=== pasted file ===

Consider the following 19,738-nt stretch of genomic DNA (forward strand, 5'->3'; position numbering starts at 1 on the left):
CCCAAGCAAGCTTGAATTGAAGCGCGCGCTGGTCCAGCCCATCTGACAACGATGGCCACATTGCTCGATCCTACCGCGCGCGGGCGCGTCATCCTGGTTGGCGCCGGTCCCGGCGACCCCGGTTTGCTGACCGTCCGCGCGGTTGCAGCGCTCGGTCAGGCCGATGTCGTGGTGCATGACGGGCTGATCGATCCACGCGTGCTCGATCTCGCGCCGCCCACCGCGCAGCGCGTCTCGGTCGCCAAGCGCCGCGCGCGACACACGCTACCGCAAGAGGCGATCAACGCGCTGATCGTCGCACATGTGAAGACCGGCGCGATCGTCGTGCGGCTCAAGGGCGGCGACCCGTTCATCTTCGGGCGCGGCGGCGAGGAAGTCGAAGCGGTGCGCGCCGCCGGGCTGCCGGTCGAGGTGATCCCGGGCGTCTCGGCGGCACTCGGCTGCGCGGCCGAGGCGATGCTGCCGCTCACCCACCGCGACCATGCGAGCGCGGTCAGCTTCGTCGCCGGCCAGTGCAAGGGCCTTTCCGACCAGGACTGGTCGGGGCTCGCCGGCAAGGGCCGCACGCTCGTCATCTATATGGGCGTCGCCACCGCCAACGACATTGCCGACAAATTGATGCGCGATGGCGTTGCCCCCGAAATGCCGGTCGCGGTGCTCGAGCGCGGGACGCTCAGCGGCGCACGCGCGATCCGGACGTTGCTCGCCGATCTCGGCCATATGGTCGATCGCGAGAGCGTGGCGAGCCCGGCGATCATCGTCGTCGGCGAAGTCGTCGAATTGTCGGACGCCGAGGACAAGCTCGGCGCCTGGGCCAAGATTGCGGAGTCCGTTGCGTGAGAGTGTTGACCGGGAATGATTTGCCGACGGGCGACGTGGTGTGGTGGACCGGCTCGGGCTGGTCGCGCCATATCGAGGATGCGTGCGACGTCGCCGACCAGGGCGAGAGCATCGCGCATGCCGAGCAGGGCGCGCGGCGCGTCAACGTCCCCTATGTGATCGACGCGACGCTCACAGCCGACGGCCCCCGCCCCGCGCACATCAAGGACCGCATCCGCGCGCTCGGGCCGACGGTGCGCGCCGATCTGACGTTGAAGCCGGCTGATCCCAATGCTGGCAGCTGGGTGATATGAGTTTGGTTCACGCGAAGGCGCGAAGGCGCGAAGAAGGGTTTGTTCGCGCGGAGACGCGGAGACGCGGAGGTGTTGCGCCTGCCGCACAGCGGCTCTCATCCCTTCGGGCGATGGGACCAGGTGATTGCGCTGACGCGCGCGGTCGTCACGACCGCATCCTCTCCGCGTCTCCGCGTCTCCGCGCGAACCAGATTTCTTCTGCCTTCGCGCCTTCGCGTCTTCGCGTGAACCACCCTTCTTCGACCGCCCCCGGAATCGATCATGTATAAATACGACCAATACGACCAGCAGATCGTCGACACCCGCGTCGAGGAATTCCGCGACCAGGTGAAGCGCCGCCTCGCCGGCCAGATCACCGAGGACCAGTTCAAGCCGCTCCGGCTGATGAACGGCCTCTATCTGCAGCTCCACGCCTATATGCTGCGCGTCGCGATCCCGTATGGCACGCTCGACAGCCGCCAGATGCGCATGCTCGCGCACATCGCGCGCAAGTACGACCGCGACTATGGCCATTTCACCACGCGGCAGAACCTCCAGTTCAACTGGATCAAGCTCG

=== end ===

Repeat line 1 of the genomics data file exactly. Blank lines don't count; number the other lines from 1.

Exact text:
Consider the following 19,738-nt stretch of genomic DNA (forward strand, 5'->3'; position numbering starts at 1 on the left):